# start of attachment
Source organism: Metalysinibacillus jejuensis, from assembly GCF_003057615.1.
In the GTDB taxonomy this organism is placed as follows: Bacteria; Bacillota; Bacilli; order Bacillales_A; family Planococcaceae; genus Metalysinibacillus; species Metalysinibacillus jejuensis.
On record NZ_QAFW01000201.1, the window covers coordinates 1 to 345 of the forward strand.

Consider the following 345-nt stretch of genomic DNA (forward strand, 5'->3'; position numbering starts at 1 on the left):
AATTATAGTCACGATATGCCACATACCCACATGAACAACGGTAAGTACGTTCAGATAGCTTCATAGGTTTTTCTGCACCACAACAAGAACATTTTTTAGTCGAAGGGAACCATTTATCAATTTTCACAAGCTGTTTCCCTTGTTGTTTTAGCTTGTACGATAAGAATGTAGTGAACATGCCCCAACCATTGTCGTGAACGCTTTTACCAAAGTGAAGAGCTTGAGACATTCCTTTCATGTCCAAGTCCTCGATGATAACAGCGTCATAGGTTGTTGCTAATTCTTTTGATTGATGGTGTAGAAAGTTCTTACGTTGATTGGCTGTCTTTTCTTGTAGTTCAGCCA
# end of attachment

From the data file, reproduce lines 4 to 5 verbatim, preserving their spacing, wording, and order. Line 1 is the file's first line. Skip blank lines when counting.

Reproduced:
Consider the following 345-nt stretch of genomic DNA (forward strand, 5'->3'; position numbering starts at 1 on the left):
AATTATAGTCACGATATGCCACATACCCACATGAACAACGGTAAGTACGTTCAGATAGCTTCATAGGTTTTTCTGCACCACAACAAGAACATTTTTTAGTCGAAGGGAACCATTTATCAATTTTCACAAGCTGTTTCCCTTGTTGTTTTAGCTTGTACGATAAGAATGTAGTGAACATGCCCCAACCATTGTCGTGAACGCTTTTACCAAAGTGAAGAGCTTGAGACATTCCTTTCATGTCCAAGTCCTCGATGATAACAGCGTCATAGGTTGTTGCTAATTCTTTTGATTGATGGTGTAGAAAGTTCTTACGTTGATTGGCTGTCTTTTCTTGTAGTTCAGCCA